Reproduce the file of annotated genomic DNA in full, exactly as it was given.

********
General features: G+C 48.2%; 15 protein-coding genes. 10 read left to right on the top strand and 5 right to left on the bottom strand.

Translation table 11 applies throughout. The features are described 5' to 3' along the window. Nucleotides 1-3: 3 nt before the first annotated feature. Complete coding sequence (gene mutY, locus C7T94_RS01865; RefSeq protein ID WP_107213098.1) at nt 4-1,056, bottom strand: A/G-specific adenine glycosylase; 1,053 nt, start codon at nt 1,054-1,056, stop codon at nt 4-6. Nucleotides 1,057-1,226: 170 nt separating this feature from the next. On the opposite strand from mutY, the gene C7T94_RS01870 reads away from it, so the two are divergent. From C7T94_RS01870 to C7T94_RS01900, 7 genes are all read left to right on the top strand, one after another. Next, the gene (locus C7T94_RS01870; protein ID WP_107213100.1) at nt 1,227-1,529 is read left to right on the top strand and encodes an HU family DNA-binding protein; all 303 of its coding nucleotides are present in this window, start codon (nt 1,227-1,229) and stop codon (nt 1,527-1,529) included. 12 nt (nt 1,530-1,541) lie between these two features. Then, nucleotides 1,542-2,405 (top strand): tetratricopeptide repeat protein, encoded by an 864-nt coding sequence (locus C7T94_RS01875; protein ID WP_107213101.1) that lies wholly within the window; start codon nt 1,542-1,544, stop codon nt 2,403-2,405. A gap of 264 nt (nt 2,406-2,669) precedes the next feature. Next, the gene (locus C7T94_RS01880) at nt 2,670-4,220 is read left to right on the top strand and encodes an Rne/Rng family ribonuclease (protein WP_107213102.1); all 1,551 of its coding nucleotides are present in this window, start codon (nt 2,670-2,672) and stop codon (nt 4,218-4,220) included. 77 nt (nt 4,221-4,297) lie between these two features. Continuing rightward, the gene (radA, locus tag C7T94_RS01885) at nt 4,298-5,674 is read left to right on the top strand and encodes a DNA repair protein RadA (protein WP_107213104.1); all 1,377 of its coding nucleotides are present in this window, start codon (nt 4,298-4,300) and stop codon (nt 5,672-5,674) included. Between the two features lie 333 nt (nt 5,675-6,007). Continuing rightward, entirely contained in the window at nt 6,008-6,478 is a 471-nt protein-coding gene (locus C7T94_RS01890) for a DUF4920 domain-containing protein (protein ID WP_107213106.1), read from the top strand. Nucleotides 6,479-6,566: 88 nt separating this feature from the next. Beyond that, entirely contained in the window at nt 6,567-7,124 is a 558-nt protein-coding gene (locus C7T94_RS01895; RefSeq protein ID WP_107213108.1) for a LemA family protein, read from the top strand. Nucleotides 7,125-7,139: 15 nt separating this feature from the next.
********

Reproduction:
General features: G+C 48.2%; 15 protein-coding genes. 10 read left to right on the top strand and 5 right to left on the bottom strand.

Translation table 11 applies throughout. The features are described 5' to 3' along the window. Nucleotides 1-3: 3 nt before the first annotated feature. Complete coding sequence (gene mutY, locus C7T94_RS01865; RefSeq protein ID WP_107213098.1) at nt 4-1,056, bottom strand: A/G-specific adenine glycosylase; 1,053 nt, start codon at nt 1,054-1,056, stop codon at nt 4-6. Nucleotides 1,057-1,226: 170 nt separating this feature from the next. On the opposite strand from mutY, the gene C7T94_RS01870 reads away from it, so the two are divergent. From C7T94_RS01870 to C7T94_RS01900, 7 genes are all read left to right on the top strand, one after another. Next, the gene (locus C7T94_RS01870; protein ID WP_107213100.1) at nt 1,227-1,529 is read left to right on the top strand and encodes an HU family DNA-binding protein; all 303 of its coding nucleotides are present in this window, start codon (nt 1,227-1,229) and stop codon (nt 1,527-1,529) included. 12 nt (nt 1,530-1,541) lie between these two features. Then, nucleotides 1,542-2,405 (top strand): tetratricopeptide repeat protein, encoded by an 864-nt coding sequence (locus C7T94_RS01875; protein ID WP_107213101.1) that lies wholly within the window; start codon nt 1,542-1,544, stop codon nt 2,403-2,405. A gap of 264 nt (nt 2,406-2,669) precedes the next feature. Next, the gene (locus C7T94_RS01880) at nt 2,670-4,220 is read left to right on the top strand and encodes an Rne/Rng family ribonuclease (protein WP_107213102.1); all 1,551 of its coding nucleotides are present in this window, start codon (nt 2,670-2,672) and stop codon (nt 4,218-4,220) included. 77 nt (nt 4,221-4,297) lie between these two features. Continuing rightward, the gene (radA, locus tag C7T94_RS01885) at nt 4,298-5,674 is read left to right on the top strand and encodes a DNA repair protein RadA (protein WP_107213104.1); all 1,377 of its coding nucleotides are present in this window, start codon (nt 4,298-4,300) and stop codon (nt 5,672-5,674) included. Between the two features lie 333 nt (nt 5,675-6,007). Continuing rightward, entirely contained in the window at nt 6,008-6,478 is a 471-nt protein-coding gene (locus C7T94_RS01890) for a DUF4920 domain-containing protein (protein ID WP_107213106.1), read from the top strand. Nucleotides 6,479-6,566: 88 nt separating this feature from the next. Beyond that, entirely contained in the window at nt 6,567-7,124 is a 558-nt protein-coding gene (locus C7T94_RS01895; RefSeq protein ID WP_107213108.1) for a LemA family protein, read from the top strand. Nucleotides 7,125-7,139: 15 nt separating this feature from the next.